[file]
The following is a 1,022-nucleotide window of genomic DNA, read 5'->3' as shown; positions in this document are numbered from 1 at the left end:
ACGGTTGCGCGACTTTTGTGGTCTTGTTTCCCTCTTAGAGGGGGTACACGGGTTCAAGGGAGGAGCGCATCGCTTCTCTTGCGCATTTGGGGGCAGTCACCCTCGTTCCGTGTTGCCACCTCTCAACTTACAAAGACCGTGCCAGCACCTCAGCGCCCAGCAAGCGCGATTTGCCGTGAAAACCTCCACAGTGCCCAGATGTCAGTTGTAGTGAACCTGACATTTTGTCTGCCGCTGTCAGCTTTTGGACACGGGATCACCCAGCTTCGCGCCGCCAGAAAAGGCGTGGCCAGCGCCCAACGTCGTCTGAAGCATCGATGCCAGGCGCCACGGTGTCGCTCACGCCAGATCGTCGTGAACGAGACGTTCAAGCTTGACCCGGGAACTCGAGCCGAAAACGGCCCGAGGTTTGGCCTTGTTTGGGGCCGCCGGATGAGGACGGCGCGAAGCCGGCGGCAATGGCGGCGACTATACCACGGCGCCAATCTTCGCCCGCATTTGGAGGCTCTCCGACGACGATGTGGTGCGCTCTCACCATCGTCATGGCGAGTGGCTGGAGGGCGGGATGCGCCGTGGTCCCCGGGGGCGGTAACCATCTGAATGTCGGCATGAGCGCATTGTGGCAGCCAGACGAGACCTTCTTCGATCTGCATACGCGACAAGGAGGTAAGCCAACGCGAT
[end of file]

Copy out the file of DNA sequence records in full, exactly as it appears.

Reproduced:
The following is a 1,022-nucleotide window of genomic DNA, read 5'->3' as shown; positions in this document are numbered from 1 at the left end:
ACGGTTGCGCGACTTTTGTGGTCTTGTTTCCCTCTTAGAGGGGGTACACGGGTTCAAGGGAGGAGCGCATCGCTTCTCTTGCGCATTTGGGGGCAGTCACCCTCGTTCCGTGTTGCCACCTCTCAACTTACAAAGACCGTGCCAGCACCTCAGCGCCCAGCAAGCGCGATTTGCCGTGAAAACCTCCACAGTGCCCAGATGTCAGTTGTAGTGAACCTGACATTTTGTCTGCCGCTGTCAGCTTTTGGACACGGGATCACCCAGCTTCGCGCCGCCAGAAAAGGCGTGGCCAGCGCCCAACGTCGTCTGAAGCATCGATGCCAGGCGCCACGGTGTCGCTCACGCCAGATCGTCGTGAACGAGACGTTCAAGCTTGACCCGGGAACTCGAGCCGAAAACGGCCCGAGGTTTGGCCTTGTTTGGGGCCGCCGGATGAGGACGGCGCGAAGCCGGCGGCAATGGCGGCGACTATACCACGGCGCCAATCTTCGCCCGCATTTGGAGGCTCTCCGACGACGATGTGGTGCGCTCTCACCATCGTCATGGCGAGTGGCTGGAGGGCGGGATGCGCCGTGGTCCCCGGGGGCGGTAACCATCTGAATGTCGGCATGAGCGCATTGTGGCAGCCAGACGAGACCTTCTTCGATCTGCATACGCGACAAGGAGGTAAGCCAACGCGAT